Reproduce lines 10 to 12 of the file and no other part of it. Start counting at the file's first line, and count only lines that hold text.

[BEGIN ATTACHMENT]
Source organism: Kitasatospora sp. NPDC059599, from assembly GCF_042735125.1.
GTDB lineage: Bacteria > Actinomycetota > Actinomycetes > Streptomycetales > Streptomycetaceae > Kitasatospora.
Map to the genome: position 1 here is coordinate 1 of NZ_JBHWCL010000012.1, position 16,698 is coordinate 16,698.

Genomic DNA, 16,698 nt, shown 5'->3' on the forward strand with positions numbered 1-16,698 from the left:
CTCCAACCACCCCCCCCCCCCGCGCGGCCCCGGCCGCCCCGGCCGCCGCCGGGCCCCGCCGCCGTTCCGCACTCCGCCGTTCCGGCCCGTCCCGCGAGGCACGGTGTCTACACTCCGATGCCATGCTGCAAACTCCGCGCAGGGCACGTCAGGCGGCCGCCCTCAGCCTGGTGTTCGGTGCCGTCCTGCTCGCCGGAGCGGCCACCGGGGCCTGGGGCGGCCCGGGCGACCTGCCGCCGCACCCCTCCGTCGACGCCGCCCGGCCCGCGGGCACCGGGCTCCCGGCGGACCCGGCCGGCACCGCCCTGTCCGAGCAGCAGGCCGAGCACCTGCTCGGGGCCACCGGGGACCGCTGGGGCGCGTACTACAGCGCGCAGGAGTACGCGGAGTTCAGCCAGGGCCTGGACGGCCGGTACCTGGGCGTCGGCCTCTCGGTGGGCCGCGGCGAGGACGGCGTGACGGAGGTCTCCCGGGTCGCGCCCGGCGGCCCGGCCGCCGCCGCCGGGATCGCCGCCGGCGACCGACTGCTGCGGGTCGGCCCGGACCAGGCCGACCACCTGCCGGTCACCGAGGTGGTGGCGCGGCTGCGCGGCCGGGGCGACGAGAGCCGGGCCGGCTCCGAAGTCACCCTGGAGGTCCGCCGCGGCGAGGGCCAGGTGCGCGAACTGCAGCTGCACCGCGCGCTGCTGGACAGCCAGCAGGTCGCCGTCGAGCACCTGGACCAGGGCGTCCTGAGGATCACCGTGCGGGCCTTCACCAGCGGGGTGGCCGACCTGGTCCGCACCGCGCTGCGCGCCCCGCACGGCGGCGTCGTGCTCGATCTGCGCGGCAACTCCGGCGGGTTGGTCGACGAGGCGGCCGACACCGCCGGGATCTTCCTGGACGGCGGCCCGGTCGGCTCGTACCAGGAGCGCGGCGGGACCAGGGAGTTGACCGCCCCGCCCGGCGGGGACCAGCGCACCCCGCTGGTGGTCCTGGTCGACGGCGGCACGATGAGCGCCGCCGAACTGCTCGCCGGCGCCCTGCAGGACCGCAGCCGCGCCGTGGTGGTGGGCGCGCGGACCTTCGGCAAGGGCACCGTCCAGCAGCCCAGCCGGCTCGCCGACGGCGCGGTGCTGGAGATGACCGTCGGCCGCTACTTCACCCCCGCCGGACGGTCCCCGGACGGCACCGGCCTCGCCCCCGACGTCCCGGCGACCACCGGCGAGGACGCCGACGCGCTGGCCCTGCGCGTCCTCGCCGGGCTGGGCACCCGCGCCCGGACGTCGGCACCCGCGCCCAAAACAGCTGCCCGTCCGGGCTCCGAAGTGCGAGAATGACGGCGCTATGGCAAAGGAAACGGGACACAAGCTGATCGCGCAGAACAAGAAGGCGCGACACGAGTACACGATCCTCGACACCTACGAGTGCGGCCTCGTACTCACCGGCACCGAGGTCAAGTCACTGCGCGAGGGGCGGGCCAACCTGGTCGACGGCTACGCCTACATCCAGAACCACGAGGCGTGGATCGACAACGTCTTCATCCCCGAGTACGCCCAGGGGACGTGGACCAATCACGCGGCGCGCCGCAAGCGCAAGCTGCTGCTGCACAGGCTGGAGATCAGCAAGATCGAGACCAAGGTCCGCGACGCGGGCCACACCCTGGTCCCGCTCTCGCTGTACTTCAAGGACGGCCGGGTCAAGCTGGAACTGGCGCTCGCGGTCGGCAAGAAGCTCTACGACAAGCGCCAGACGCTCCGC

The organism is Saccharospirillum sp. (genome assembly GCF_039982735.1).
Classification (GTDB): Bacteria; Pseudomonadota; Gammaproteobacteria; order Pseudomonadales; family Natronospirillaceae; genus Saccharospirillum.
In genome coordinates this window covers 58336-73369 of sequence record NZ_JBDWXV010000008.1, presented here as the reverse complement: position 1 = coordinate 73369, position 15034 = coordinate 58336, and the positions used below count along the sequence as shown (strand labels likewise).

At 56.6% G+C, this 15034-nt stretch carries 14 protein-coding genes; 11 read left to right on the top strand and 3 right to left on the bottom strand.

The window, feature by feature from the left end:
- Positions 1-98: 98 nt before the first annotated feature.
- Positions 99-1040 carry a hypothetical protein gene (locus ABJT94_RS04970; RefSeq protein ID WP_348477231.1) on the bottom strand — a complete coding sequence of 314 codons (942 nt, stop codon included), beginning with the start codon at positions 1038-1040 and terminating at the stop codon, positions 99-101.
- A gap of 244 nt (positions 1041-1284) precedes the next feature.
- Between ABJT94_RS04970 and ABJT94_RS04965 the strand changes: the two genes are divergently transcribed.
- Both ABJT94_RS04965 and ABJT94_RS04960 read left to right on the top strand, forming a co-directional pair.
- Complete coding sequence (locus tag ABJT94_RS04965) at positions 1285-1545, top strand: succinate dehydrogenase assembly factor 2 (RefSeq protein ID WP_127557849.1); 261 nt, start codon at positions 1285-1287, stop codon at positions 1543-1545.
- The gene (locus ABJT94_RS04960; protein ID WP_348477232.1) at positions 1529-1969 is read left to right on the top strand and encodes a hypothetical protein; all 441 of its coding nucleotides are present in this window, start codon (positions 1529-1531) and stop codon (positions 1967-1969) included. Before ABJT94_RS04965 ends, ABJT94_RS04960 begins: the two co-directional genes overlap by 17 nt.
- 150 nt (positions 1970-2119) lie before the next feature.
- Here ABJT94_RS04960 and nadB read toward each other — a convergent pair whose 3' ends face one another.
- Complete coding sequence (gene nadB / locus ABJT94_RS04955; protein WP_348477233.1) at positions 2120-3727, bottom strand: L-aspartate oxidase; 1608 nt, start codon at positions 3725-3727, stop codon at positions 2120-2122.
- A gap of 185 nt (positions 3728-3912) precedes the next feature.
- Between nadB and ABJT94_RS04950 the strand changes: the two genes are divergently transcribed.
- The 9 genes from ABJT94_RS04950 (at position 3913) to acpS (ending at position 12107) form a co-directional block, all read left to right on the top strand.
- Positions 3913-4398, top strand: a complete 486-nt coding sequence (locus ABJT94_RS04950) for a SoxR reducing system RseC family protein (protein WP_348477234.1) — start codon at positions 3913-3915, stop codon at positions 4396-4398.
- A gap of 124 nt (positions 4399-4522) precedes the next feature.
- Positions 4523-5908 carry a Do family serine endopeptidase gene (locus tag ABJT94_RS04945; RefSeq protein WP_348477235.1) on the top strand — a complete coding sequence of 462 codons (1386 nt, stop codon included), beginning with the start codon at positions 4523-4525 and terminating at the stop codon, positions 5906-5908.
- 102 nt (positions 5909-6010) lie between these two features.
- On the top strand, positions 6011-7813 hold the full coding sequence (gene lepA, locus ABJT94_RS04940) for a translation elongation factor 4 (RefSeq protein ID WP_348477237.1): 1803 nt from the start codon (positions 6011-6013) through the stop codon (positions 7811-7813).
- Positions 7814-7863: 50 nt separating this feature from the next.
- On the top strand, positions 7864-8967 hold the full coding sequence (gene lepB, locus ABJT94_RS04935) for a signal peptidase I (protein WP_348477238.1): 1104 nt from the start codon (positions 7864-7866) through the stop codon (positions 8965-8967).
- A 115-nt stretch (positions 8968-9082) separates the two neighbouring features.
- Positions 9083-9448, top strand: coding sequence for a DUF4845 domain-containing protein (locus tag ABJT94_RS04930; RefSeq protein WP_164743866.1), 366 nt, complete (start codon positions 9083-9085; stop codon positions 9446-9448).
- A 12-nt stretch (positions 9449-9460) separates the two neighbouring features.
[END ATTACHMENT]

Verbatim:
The window, feature by feature from the left end:
- Positions 1-98: 98 nt before the first annotated feature.
- Positions 99-1040 carry a hypothetical protein gene (locus ABJT94_RS04970; RefSeq protein ID WP_348477231.1) on the bottom strand — a complete coding sequence of 314 codons (942 nt, stop codon included), beginning with the start codon at positions 1038-1040 and terminating at the stop codon, positions 99-101.